Merry Christmas from Bulgaria, vol. 2

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This card was given to me as a gift at a gas station after fueling the car. The card is printed for the Bulgarian Red Cross, as part of a program named “Hot Lunch” that helps disadvantaged children. The gas station chain has bought 150 thousand Christmas cards – that means they endowed about 150 thousand bulgarian levs (about 75 thousand euro) to the Bulgarian Red Cross. Way to go, Lukoil! 🙂

Merry Christmas from Poland, vol. 2

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Oh, let me tell you something about the power of complaining and its relation to postcards. Once you start complaining about a lost or long travelling card, the said card usually arrives in the next couple of days. 😀 The other day my pen pal Agnieszka asked me if I’ve received her Christmas card (I hadn’t) and voila, the card arrived the very next day. 😀

The Bosphorus Bridge and The Maiden’s Tower

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This gorgeous Turkish card came as a surprise from Filiz. 🙂 It pictures the Bosphorus bridge (above) and the Maiden’s Tower (below).

The Bosphorus Bridge, also called the First Bosphorus Bridge or simply the First Bridge is one of two suspension bridges spanning the Bosphorus strait in Istanbul, Turkey; thus connecting Europe and Asia (the other one is the Fatih Sultan Mehmet Bridge, which is called the Second Bosphorus Bridge.) The bridge is located between Ortaköy (on the European side) and Beylerbeyi (on the Asian side). The Bosphorus Bridge was the 4th longest suspension bridge span in the world (and the longest outside the United States) when it was completed in 1973. At present, it is the 21st longest suspension bridge span in the world.

The Maiden’s Tower, also known as Leander’s Tower (Tower of Leandros) since the medieval Byzantine period, is a tower lying on a small islet located at the southern entrance of the Bosphorus strait 200 m from the coast of Üsküdar in Istanbul, Turkey. There are many legends about the construction of the tower and its location. According to the most popular Turkish legend, a sultan had a much beloved daughter and one day, an oracle prophesied that she would be killed by a venomous snake on her 18th birthday. The sultan, in an effort to thwart his daughter’s early demise by placing her away from land so as to keep her away from any snakes, had the tower built in the middle of the Bosphorus to protect his daughter until her 18th birthday. The princess was placed in the tower, where she was frequently visited only by her father. On the 18th birthday of the princess, the sultan brought her a basket of exotic sumptuous fruits as a birthday gift, delighted that he was able to prevent the prophecy. Upon reaching into the basket, however, an asp that had been hiding among the fruit bit the young princess and she died in her father’s arms, just as the oracle had predicted. Hence the name Maiden’s Tower.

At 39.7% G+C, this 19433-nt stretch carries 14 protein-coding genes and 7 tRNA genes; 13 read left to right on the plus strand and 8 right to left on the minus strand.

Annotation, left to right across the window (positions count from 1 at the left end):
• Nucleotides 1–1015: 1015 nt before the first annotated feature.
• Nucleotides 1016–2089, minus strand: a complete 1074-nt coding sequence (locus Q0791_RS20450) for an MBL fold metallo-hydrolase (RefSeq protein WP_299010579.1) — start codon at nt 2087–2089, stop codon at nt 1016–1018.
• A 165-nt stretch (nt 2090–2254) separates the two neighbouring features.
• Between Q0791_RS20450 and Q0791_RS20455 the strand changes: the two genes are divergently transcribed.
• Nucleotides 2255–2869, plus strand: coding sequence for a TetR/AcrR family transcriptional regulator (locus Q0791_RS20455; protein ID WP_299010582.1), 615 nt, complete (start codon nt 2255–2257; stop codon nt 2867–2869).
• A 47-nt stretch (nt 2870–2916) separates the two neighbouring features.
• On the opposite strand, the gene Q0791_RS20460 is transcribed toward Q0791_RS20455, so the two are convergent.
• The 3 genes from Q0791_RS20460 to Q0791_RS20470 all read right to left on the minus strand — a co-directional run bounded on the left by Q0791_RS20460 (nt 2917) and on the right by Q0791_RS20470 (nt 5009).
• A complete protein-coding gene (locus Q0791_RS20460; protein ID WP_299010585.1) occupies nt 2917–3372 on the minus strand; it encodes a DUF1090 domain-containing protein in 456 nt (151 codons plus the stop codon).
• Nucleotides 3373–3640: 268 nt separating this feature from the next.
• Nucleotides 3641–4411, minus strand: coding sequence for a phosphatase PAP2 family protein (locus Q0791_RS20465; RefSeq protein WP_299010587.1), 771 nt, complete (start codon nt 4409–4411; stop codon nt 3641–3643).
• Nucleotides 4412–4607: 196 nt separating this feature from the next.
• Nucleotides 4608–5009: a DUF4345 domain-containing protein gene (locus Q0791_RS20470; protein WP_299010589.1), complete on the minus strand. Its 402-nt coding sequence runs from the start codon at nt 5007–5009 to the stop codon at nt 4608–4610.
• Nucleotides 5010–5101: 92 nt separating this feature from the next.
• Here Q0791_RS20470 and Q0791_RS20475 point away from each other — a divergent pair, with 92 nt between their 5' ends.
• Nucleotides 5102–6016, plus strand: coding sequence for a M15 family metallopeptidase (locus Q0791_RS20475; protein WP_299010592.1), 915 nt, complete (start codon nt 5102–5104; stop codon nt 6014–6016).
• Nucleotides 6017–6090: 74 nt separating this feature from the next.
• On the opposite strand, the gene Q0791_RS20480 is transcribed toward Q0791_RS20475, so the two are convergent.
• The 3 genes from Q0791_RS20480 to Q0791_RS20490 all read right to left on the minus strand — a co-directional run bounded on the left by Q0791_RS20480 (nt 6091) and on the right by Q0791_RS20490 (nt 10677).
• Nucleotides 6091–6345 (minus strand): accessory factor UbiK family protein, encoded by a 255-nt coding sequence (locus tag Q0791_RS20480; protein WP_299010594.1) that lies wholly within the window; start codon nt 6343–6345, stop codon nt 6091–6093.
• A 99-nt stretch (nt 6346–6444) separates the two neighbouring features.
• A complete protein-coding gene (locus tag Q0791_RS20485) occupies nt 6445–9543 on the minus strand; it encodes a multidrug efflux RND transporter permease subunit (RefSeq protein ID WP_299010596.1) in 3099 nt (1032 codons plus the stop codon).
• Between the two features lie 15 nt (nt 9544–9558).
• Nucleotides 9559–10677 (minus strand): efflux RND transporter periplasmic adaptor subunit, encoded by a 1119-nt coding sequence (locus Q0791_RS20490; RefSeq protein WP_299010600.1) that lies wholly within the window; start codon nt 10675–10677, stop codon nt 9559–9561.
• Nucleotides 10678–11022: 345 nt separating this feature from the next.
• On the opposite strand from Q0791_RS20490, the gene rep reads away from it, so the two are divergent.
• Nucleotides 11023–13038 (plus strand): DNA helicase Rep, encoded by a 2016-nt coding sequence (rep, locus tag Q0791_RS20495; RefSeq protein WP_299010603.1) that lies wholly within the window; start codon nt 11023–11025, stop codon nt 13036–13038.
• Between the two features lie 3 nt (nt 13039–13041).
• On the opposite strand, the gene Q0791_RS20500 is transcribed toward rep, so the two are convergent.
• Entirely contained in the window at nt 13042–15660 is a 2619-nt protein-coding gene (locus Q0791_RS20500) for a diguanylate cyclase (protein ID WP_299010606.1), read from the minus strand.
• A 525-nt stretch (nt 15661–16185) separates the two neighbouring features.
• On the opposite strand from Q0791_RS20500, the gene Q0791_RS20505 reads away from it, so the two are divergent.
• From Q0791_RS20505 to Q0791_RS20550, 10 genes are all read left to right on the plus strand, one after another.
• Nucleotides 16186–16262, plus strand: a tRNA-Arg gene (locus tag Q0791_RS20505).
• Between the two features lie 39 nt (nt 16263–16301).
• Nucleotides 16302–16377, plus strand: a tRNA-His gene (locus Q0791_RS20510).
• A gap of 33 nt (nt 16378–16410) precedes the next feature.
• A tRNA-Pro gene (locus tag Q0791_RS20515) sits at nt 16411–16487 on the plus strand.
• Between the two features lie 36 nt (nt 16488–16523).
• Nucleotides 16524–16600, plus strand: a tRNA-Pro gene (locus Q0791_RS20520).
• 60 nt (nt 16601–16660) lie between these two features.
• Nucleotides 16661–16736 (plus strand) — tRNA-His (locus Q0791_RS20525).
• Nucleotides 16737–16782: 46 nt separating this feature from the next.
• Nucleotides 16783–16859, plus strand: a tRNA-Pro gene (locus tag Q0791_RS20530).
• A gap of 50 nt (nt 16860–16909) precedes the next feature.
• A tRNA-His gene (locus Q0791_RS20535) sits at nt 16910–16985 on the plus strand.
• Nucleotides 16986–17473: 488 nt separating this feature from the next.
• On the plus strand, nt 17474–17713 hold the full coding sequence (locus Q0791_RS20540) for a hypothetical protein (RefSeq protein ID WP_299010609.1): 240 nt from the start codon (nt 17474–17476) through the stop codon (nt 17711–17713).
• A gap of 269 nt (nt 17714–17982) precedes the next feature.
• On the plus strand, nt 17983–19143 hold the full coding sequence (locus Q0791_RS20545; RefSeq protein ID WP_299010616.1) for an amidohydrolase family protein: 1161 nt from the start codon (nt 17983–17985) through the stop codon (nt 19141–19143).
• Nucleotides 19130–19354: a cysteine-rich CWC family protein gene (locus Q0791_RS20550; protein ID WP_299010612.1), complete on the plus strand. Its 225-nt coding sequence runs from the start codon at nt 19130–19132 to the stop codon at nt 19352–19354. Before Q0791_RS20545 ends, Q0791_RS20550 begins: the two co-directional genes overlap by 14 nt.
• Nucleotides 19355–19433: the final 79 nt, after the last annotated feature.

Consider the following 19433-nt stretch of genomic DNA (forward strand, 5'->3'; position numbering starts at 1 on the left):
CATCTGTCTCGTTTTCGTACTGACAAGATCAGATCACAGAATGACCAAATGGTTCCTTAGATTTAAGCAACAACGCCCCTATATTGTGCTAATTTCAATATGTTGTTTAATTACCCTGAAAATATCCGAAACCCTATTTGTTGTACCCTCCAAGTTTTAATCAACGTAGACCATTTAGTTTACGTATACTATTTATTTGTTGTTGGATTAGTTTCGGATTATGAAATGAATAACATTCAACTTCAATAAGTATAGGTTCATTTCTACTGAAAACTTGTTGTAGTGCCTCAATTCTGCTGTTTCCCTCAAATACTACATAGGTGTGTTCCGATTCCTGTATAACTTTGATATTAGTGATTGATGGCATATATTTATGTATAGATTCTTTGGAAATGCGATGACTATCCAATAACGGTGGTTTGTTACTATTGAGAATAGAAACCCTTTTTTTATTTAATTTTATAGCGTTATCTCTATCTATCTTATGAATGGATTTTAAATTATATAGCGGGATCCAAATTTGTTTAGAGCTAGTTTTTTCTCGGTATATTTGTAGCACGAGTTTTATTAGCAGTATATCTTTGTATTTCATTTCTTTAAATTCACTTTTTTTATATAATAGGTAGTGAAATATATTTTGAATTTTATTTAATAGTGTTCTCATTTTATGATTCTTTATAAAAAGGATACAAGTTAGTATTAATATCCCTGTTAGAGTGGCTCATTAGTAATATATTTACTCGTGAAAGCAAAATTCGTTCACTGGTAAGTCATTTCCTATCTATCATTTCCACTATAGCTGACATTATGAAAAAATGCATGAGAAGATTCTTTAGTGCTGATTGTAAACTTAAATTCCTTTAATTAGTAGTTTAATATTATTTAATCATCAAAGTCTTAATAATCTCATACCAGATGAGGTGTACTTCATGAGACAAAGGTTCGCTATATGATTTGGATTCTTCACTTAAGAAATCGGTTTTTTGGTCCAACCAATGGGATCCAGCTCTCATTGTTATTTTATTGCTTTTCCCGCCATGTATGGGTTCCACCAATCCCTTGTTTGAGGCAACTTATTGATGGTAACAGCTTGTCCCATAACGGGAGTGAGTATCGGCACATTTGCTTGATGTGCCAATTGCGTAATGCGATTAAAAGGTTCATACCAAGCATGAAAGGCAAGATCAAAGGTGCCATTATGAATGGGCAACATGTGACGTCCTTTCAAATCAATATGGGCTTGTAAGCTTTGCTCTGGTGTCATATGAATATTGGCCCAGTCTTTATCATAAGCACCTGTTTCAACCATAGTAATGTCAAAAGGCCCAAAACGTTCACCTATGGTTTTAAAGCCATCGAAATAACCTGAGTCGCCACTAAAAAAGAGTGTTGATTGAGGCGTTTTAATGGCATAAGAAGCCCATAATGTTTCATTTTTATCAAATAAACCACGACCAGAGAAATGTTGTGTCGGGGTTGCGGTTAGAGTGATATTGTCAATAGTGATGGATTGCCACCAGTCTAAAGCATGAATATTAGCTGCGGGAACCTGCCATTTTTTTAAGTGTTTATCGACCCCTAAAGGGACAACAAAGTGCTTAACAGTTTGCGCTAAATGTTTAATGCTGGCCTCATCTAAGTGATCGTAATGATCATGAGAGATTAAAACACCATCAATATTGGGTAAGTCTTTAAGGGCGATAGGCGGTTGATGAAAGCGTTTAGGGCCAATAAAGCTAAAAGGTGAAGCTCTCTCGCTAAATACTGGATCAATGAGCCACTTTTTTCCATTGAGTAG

Tharu Girls

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This awesome postcard from Nepal, my first one from there, comes from Vanessa. It took 3 months for the card to arrive, but it was totally worth the wait, since I really love it! Thank you, Vanessa! 😀

The Tharu people are an ethnic group indigenous to the Terai, the southern foothills of the Himalayas in Nepal and India. The Tharus are recognized as an official nationality by the Government of Nepal. The Tharu people themselves say that they are a people of the forest. In Chitwan, they have lived in the forests for hundreds of years practicing a short fallow shifting cultivation. They planted rice, mustard, corn and lentils, but also collected forest products such as wild fruits, vegetables, medicinal plants and materials to build their houses; hunted deer, rabbit and wild boar, and went fishing in the rivers and oxbow lakes. The spiritual beliefs and moral values of the Tharu people are closely linked to the natural environment. The pantheon of their gods exhibits a large number of deities that live in the forest.

Gyeongbokgung Palace

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My very first postcard from South Korea comes from Yeongji. It pictures the Gyeonghoeru Pavilion, which is part of the Gyeongbokgung Palace.

Gyeongbokgung Palace is a royal palace located in northern Seoul, South Korea. First constructed in 1395, later burned and abandoned for almost three centuries, and then reconstructed in 1867, it was the main and largest palace of the Five Grand Palaces built by the Joseon Dynasty. The name means “Palace” [Gung] “Greatly Blessed by Heaven” [Gyeongbok]. In the early 20th century, much of the palace was destroyed by Imperial Japan. Since then, the walled palace complex has been gradually restored back to its original form. As of 2009, roughly 40% of the original number of palace buildings still stand or have been reconstructed.

Gyeonghoeru, also known as Gyeonghoeru Pavilion, is a hall used to hold important and special state banquets during the Joseon Dynasty. It is registered as Korea’s National Treasure No. 224 on January 8, 1985. The first Gyeonghoeru was constructed in 1412, but was burned down during the Japanese invasions of Korea in 1592. The present building was constructed in 1867 on an island of an artificial, rectangular lake that is 128 m wide and 113 m across.